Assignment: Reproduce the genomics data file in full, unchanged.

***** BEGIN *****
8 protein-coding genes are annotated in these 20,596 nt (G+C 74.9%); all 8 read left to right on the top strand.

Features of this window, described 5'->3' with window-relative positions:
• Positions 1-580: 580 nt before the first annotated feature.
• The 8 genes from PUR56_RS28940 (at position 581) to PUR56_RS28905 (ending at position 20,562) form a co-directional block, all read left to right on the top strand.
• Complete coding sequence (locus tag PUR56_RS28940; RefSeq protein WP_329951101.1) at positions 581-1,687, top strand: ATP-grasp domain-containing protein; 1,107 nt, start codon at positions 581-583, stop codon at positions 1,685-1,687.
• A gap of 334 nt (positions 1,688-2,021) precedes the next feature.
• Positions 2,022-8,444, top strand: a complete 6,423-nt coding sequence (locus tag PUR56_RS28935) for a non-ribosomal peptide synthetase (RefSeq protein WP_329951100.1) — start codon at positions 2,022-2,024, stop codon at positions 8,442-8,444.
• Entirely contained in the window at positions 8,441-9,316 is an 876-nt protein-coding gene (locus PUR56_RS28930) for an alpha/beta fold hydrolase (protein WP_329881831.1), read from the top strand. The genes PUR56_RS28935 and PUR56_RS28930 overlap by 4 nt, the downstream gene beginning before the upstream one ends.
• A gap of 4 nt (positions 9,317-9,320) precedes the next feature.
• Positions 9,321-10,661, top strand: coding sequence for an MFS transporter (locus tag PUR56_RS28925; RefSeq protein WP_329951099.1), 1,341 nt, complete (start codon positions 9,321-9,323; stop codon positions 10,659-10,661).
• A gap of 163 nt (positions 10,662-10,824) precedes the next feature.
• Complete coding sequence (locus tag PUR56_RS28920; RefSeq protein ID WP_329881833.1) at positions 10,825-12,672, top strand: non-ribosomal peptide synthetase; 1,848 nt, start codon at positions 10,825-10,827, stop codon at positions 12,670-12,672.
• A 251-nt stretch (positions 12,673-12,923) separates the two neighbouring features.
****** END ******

8 protein-coding genes are annotated in these 20,596 nt (G+C 74.9%); all 8 read left to right on the top strand.

Features of this window, described 5'->3' with window-relative positions:
• Positions 1-580: 580 nt before the first annotated feature.
• The 8 genes from PUR56_RS28940 (at position 581) to PUR56_RS28905 (ending at position 20,562) form a co-directional block, all read left to right on the top strand.
• Complete coding sequence (locus tag PUR56_RS28940; RefSeq protein WP_329951101.1) at positions 581-1,687, top strand: ATP-grasp domain-containing protein; 1,107 nt, start codon at positions 581-583, stop codon at positions 1,685-1,687.
• A gap of 334 nt (positions 1,688-2,021) precedes the next feature.
• Positions 2,022-8,444, top strand: a complete 6,423-nt coding sequence (locus tag PUR56_RS28935) for a non-ribosomal peptide synthetase (RefSeq protein WP_329951100.1) — start codon at positions 2,022-2,024, stop codon at positions 8,442-8,444.
• Entirely contained in the window at positions 8,441-9,316 is an 876-nt protein-coding gene (locus PUR56_RS28930) for an alpha/beta fold hydrolase (protein WP_329881831.1), read from the top strand. The genes PUR56_RS28935 and PUR56_RS28930 overlap by 4 nt, the downstream gene beginning before the upstream one ends.
• A gap of 4 nt (positions 9,317-9,320) precedes the next feature.
• Positions 9,321-10,661, top strand: coding sequence for an MFS transporter (locus tag PUR56_RS28925; RefSeq protein WP_329951099.1), 1,341 nt, complete (start codon positions 9,321-9,323; stop codon positions 10,659-10,661).
• A gap of 163 nt (positions 10,662-10,824) precedes the next feature.
• Complete coding sequence (locus tag PUR56_RS28920; RefSeq protein ID WP_329881833.1) at positions 10,825-12,672, top strand: non-ribosomal peptide synthetase; 1,848 nt, start codon at positions 10,825-10,827, stop codon at positions 12,670-12,672.
• A 251-nt stretch (positions 12,673-12,923) separates the two neighbouring features.